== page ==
Two recent news stories about honey, illustrate yet again the vital importance of communications to health. In these completely unrelated cases, it was all about translations, the rendering of messages from one written language to another. The fraudsters seemed to have assumed they could get away with selling their products to unsuspecting consumers due to a lack of language skills on the part of regulatory authorities.
In September, Bloomberg Businessweek broke the story on a honey scandal at the global level with an article entitled The Honey Launderers: Uncovering the Largest Food Fraud in U.S. History , describing a convoluted plot by German company ALW to sell millions of pounds of Chinese honey in the US, by disguising its origins. Over the course of several years, ALW arranged with the Chinese brokers to channel their product through other countries, where it was filtered, doused with additives to disguise its unpleasant flavor, and re-labeled to make it seem to have come from nations authorized to export honey to the US. Some of the adulterated honey was also found to contain residues of the antibiotic chloramphenicol, long banned in the US. The impetus for the fraud was purely financial , as honey fetches top dollar in this country, the major world consumer. Over a decade ago when domestic beekeepers complained that honey imports from China were seriously undercutting their business, the US imposed such stiff tariffs on Chinese honey imports that little enters the country legally any more. But the super-cheap price of honey in China has remained a lure for international exporters. Some Chinese producers seize this opportunity to increase their own profits by artificially increasing the quantity of honey available to be sold. According to the FDA investigation of this case, a number of techniques like harvesting the honey early and not letting the bees complete the process naturally were routinely used in China, along with machine-drying the honey to speed things along. ALW abetted the process and instructed its 2nd-country middlemen to add sweeteners to disguise the sour taste caused by the premature harvesting.
In order to keep the doings secret, ALW officials exhorted the young German employees sent to run the firm’s US operations to use the phone, not emails, to discuss business and to conduct all communications in their native language. While the staff did restrict their discussions to the German language, they continued to use emails for correspondence. Their missives were later translated into English during the course of the FDA investigation. The federal prosecutor who worked on the case commented:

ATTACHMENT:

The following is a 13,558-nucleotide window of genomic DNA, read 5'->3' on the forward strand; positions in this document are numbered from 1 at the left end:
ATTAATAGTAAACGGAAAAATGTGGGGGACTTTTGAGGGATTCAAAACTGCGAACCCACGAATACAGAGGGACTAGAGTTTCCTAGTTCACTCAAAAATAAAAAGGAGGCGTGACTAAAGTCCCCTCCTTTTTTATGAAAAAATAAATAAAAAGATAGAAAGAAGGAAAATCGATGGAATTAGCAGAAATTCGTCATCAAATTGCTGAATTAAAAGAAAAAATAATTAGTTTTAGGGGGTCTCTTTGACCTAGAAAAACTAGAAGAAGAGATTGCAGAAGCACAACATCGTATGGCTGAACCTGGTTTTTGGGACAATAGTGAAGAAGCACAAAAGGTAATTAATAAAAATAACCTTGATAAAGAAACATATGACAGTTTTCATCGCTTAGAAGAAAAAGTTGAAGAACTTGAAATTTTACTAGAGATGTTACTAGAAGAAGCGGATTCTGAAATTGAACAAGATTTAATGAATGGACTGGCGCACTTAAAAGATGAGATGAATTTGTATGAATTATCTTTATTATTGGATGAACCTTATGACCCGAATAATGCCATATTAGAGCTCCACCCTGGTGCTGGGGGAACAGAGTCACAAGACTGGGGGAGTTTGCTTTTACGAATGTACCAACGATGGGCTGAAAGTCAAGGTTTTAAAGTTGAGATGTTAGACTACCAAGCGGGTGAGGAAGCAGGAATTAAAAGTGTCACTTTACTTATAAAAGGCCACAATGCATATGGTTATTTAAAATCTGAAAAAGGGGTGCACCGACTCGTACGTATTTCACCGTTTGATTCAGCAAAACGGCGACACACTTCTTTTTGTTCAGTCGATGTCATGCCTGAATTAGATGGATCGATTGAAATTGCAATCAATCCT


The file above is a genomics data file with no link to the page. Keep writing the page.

Earlier in the year in a less notorious case, the honey firm Nature Nate’s in Texas garnered FDA censure because it violated the instructions issued by the FDA following a 2012 audit, when the company was ordered to stop advertising its honey in ways that characterized it as a drug, i.e. by making various health claims for its products. While Nate’s had promised to stop the spurious marketing by Fall of 2012, an FDA follow-up in mid-2013 found that the firm continued to make these claims on its Spanish-language website, under the banner ” Remedios Caseros con Miel or Honey Home Remedies “, describing such benefits (in English translation) as:
• “Food Poisoning. Blend 1 Tablespoon Apple Cider Vinegar and 1 Tablespoon of North Dallas Honey dissolved in a glass of chilled water.”
• “‘[O]rganic honey’. A client of mine that is a doctor told me to try yours for allergy relief. It has COMPLETELY eliminated allergies for the entire household … it is our daily dose … “
A cached copy of the Spanish information on how to use Nate’s honey as an arthritis remedy said:
Para la artritis – 100% Pure Raw & Unfiltered Honey naturenates.com/espanol/para-la-artritis
“Receta 1. Tome una taza de agua caliente con dos cucharadas de miel y una cucharadita de canela en polvo por la mañana y la noche. …
And the phenomenon of the FDA using translation as an investigative tool is hopefully now a regular practice, as a evidenced by yet another recent case, this time involving the Sundial herbal supplement company which got an FDA Warning Letter based on claims made solely in Spanish which characterized its products as drugs. As a commentator for Regulatory Affairs so aptly explained
…just because a product’s unapproved claims aren’t in English, that doesn’t mean FDA isn’t paying attention.